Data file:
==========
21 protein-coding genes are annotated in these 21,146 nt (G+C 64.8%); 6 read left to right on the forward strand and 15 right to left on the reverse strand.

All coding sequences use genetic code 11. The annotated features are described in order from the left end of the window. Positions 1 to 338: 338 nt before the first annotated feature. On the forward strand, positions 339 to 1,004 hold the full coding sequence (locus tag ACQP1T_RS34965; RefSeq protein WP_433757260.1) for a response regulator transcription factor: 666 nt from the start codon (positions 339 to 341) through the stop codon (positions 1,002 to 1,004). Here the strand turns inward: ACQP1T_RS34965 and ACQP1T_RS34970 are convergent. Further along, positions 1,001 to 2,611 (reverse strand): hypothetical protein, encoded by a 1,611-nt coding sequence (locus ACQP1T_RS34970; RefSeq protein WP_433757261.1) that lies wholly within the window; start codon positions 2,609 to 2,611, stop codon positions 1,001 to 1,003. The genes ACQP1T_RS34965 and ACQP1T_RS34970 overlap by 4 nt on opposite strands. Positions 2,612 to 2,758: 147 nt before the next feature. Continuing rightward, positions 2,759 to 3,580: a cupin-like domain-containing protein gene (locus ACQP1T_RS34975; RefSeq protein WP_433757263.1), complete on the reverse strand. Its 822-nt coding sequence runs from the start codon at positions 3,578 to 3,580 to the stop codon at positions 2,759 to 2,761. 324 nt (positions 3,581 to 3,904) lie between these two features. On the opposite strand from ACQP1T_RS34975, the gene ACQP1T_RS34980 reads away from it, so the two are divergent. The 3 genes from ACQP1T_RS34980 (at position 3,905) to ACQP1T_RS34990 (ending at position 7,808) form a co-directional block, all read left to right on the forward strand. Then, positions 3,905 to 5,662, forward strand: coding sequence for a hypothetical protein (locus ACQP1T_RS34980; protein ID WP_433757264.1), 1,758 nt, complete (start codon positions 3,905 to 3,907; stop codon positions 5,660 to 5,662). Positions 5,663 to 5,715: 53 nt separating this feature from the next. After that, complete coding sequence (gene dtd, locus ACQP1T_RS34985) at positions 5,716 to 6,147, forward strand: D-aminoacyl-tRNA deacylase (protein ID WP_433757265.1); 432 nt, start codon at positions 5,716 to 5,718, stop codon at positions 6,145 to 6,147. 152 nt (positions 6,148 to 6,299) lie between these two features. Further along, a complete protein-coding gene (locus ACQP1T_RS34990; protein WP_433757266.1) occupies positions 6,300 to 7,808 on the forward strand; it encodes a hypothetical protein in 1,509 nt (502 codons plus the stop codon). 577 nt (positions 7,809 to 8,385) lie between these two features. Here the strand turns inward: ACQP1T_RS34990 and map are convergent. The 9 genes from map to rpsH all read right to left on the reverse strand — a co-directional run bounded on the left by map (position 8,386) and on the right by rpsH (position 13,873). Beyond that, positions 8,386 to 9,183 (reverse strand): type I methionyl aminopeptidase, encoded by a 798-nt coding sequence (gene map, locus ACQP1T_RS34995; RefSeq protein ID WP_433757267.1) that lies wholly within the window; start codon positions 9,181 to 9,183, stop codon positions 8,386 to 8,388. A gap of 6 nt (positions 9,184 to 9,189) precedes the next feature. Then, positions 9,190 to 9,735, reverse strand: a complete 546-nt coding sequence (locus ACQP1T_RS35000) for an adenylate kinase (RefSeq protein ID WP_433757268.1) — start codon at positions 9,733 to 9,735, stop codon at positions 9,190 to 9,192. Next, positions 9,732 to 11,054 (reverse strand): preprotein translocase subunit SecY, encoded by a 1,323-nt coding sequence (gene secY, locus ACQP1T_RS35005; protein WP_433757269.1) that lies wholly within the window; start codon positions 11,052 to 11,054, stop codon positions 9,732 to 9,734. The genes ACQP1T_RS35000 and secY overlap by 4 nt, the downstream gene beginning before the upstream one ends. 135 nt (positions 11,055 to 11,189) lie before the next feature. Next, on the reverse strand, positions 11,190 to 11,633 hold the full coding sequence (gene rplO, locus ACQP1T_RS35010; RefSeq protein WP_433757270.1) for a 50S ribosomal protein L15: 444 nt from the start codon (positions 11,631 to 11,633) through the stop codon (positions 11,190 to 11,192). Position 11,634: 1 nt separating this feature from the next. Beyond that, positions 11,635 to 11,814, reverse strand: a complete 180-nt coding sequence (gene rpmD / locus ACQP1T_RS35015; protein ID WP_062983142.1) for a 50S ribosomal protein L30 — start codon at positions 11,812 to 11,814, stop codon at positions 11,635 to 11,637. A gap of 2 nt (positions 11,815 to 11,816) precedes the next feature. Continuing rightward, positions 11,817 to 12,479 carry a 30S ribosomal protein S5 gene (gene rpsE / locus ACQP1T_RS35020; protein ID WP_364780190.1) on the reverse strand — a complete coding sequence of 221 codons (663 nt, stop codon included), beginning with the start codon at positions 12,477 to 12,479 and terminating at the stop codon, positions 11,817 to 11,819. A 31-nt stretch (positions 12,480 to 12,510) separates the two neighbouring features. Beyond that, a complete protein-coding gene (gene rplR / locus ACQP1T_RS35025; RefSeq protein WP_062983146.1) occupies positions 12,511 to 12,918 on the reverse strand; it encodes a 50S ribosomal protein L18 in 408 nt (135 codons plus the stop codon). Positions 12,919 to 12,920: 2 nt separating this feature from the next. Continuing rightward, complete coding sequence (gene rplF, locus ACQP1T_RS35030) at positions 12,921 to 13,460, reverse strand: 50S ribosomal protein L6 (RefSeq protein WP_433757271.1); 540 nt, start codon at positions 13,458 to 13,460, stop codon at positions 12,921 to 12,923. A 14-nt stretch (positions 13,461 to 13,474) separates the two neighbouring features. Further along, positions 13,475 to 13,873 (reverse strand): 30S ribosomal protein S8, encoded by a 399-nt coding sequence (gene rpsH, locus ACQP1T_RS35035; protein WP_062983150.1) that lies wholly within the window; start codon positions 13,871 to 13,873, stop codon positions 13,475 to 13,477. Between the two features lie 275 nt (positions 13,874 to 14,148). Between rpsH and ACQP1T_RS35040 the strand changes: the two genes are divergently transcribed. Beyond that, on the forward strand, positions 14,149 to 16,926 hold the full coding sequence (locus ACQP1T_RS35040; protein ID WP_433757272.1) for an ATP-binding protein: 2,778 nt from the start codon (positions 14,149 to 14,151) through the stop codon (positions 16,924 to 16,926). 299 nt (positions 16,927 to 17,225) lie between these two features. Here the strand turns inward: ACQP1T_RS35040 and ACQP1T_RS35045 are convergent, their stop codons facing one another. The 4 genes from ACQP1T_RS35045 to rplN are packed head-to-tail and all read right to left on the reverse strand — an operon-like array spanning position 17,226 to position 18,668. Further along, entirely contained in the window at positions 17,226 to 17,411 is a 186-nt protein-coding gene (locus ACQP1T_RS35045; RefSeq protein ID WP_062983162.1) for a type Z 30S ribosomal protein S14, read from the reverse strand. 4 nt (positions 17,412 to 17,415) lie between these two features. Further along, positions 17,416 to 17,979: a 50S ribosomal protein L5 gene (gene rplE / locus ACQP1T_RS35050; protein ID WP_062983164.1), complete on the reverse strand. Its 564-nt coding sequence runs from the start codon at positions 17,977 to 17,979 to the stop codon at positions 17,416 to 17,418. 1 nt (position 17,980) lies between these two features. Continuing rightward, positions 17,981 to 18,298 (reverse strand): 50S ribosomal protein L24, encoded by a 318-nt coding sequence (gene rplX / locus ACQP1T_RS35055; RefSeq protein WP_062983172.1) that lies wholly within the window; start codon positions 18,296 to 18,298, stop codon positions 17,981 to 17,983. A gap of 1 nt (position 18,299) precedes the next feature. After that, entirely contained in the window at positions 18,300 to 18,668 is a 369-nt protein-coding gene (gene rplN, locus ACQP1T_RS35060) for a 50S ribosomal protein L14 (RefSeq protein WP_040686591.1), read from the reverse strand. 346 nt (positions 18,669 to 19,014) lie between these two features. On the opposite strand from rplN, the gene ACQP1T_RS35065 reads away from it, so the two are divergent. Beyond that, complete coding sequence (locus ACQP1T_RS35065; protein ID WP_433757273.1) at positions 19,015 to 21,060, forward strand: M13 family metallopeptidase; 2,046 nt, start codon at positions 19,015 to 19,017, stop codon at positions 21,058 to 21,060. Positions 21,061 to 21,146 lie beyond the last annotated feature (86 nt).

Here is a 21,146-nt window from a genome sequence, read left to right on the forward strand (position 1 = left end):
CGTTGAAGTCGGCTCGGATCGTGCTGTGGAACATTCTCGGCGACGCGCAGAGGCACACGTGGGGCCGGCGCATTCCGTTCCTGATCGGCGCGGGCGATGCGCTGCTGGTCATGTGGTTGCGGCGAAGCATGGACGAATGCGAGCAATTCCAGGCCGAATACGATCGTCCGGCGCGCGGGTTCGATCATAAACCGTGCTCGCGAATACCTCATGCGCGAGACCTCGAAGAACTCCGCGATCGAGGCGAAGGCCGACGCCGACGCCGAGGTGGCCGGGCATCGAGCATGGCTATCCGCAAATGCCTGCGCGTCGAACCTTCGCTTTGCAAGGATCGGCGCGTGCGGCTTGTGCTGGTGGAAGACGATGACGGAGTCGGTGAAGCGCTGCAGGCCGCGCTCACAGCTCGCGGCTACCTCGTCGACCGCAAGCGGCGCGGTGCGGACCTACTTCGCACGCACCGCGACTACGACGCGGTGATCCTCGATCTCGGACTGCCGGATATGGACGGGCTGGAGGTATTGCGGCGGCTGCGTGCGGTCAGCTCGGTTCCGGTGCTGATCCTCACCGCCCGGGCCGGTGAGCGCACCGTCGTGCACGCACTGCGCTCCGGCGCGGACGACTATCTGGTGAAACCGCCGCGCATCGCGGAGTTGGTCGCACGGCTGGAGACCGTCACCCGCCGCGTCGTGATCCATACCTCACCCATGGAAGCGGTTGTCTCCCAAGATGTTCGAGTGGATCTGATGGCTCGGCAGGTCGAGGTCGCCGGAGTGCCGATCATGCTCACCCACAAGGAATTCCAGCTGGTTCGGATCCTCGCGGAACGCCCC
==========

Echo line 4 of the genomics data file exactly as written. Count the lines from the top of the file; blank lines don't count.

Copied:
CGTTGAAGTCGGCTCGGATCGTGCTGTGGAACATTCTCGGCGACGCGCAGAGGCACACGTGGGGCCGGCGCATTCCGTTCCTGATCGGCGCGGGCGATGCGCTGCTGGTCATGTGGTTGCGGCGAAGCATGGACGAATGCGAGCAATTCCAGGCCGAATACGATCGTCCGGCGCGCGGGTTCGATCATAAACCGTGCTCGCGAATACCTCATGCGCGAGACCTCGAAGAACTCCGCGATCGAGGCGAAGGCCGACGCCGACGCCGAGGTGGCCGGGCATCGAGCATGGCTATCCGCAAATGCCTGCGCGTCGAACCTTCGCTTTGCAAGGATCGGCGCGTGCGGCTTGTGCTGGTGGAAGACGATGACGGAGTCGGTGAAGCGCTGCAGGCCGCGCTCACAGCTCGCGGCTACCTCGTCGACCGCAAGCGGCGCGGTGCGGACCTACTTCGCACGCACCGCGACTACGACGCGGTGATCCTCGATCTCGGACTGCCGGATATGGACGGGCTGGAGGTATTGCGGCGGCTGCGTGCGGTCAGCTCGGTTCCGGTGCTGATCCTCACCGCCCGGGCCGGTGAGCGCACCGTCGTGCACGCACTGCGCTCCGGCGCGGACGACTATCTGGTGAAACCGCCGCGCATCGCGGAGTTGGTCGCACGGCTGGAGACCGTCACCCGCCGCGTCGTGATCCATACCTCACCCATGGAAGCGGTTGTCTCCCAAGATGTTCGAGTGGATCTGATGGCTCGGCAGGTCGAGGTCGCCGGAGTGCCGATCATGCTCACCCACAAGGAATTCCAGCTGGTTCGGATCCTCGCGGAACGCCCC